Les Eaux de Mortelune #1 - 'L'Échiquier du Rat'.

Philippe Adamov was a French comic artist, known for his depictions of baroque and imaginative science fiction worlds. First coming to notice with the historical series 'Le Vent des Dieux' (1985-1991), the artist fully came to blossom with the post-apocalyptic saga 'Les Eaux de Mortelune' (1986-2000), both collaborations with writer Patrick Cothias. Futuristic or alternate depictions of our real world remained a theme throughout his oeuvre, which also consisted of the series 'Dayak' (Glénat, 1993-1997), 'L'Impératrice Rouge' (1999-2003), 'La Malédiction de Zener' (2004-2009) and 'Dakota' (2012-2016).

Early life and career
He was born in 1956 as Philippe Adamoff. His father was of Russian descent - the Adamoff family moved to Western Europe after the Russian Revolution - while his mother was French. The family was living in London, UK by the time their son was born. Five years later they returned to France. Philippe grew up reading the classic comics by Paul Cuvelier, Hal Foster and Jijé, but Moebius eventually had the most lasting impact on his own art. He was also strongly influenced by science fiction authors like Robert Silverberg, Philip Farmer and Frank Herbert, and by films such as Ridley Scott's 'Blade Runner' and Stanley Kubrick's '2001: A Space Oddysey'.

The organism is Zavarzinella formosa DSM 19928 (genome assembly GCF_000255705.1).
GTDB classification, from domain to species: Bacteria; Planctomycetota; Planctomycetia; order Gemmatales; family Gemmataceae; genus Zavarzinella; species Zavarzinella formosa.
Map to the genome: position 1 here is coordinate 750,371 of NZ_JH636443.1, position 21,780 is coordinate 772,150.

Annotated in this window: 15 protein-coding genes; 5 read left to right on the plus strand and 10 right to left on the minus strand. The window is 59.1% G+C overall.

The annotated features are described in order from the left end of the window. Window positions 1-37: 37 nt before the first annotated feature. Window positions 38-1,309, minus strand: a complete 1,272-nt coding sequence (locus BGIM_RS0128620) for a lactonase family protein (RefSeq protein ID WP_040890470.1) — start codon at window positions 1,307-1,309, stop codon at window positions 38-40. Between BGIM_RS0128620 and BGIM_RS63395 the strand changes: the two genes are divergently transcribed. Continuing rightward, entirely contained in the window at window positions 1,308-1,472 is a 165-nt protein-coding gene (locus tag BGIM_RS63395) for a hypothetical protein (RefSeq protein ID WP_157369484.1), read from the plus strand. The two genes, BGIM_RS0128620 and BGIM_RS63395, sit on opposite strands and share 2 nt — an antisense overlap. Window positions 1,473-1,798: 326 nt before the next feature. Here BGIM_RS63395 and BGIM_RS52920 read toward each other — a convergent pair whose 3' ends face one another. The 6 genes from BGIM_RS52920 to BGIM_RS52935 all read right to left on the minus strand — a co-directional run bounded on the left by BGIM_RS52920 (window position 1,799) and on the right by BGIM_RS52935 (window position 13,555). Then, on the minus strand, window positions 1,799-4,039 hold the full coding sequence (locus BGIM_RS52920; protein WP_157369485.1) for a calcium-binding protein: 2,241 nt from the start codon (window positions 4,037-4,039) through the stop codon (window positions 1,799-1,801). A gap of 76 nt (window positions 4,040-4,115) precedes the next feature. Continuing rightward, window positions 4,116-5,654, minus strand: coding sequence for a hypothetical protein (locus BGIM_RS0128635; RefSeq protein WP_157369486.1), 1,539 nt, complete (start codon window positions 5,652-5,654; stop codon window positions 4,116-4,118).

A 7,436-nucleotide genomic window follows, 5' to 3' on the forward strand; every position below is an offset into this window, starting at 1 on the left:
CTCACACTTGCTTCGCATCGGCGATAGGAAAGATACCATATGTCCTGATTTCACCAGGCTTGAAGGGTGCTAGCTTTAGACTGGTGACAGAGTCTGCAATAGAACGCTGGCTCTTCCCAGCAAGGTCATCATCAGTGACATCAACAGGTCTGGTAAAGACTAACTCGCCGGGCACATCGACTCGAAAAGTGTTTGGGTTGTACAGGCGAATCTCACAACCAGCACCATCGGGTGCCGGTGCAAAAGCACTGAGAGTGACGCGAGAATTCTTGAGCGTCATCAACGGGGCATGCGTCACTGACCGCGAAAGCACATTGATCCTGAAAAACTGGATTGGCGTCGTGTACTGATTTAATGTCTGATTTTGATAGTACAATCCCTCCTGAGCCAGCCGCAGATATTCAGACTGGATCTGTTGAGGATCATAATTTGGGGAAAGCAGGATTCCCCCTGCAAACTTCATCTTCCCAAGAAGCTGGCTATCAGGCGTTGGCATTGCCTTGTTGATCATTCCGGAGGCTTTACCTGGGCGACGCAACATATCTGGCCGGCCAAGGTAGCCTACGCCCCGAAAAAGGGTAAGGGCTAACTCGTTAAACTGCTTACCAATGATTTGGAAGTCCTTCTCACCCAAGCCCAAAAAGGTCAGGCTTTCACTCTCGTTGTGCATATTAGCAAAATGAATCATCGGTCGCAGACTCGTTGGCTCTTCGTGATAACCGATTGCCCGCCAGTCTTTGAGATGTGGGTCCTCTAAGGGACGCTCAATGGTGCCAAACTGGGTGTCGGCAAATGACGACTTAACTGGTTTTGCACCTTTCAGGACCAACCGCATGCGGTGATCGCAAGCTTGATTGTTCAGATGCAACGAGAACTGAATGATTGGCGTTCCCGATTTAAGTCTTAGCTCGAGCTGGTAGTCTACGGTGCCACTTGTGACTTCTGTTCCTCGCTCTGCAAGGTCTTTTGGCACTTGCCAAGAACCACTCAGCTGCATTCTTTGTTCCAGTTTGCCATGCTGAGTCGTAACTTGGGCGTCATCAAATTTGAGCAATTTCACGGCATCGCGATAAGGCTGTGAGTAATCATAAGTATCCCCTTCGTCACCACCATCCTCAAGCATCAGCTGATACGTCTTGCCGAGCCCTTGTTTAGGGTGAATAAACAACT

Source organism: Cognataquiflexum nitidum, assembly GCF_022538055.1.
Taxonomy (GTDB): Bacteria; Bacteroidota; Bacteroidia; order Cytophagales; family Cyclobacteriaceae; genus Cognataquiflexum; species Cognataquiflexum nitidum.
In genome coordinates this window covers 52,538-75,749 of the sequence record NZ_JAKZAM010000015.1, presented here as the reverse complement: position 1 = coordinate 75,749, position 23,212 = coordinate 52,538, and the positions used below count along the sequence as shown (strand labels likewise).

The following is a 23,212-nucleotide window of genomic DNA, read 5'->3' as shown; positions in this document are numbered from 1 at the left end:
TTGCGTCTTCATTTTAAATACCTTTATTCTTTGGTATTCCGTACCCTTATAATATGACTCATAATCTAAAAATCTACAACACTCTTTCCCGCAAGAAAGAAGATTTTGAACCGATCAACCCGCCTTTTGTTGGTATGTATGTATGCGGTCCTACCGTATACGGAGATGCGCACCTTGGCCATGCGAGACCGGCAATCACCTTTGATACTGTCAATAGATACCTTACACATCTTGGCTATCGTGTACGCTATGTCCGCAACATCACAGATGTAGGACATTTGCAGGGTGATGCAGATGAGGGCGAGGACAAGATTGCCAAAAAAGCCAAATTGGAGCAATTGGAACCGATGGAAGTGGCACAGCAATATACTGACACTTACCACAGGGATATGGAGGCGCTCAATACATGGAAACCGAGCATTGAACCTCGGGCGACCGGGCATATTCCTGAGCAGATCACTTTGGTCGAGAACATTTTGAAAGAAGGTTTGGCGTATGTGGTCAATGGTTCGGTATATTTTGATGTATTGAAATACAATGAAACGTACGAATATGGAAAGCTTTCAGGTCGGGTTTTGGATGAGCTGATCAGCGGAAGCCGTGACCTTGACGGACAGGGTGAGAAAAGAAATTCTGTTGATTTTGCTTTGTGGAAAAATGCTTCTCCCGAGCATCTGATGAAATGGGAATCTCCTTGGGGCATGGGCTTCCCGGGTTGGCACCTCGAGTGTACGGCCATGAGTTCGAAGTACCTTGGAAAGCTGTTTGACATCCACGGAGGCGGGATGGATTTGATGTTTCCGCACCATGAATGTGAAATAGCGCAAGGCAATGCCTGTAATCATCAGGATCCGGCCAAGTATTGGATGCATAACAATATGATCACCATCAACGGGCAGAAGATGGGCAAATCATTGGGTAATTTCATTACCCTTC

First science fiction projects
He spent a couple of months at the École Estienne in Paris, and then went to work as an apprentice background artist in René Laloux' Angers-based animation studio in 1975. During the next three years, he participated in the production of a pilot for a sci-fi film called 'Machine Man'. It eventually resulted in the feature film 'Gandahar' (1987), which was largely designed by Philippe Caza. Adamov had returned to Paris in 1978, where he began a fruitful career as cover illustrator for sci-fi novels. Among his regular clients were the publishers Opta, Casterman, Robert Laffont and the Librairie des Champs-Élysées (Éditions du Masque), but also the magazine SF Futur. Between 1979 and 1982 he returned to animation as a graphic artist on the French-Japanese animation series 'Ulysse 31' (1981-1982), basically a sci-fi adaptation of Homer's 'Odyssey' by Jean Chalopin and Nina Wolmark.

Le Vent des Dieux, by Phillippe Adamov
'Le Vent des Dieux'.

Transfer to comics
Adamov's first comic was the fairy tale-like story 'Seule au Monde' (1983-1984), which was scripted by Xavier Séguin and published in the bi-monthly children's magazine Okapi. With writer Serge Saint-Michel he also contributed the short story 'Un monsieur nommé Poubelle' to that magazine of Bayard-Presse. In a 1987 interview with Dutch comics news magazine Stripschrift (#215), Adamov recalled he didn't feel at ease with drawing "sweet stories" for a magazine with such strict religious morals as Okapi. His luck changed when editor Henri Filippini asked him to join Vécu, a new comics monthly published by Jacques Glénat and fully devoted to historical comics.

La Vent des Dieux #5 - 'La Balade de Mizu'.

Le Vent des Dieux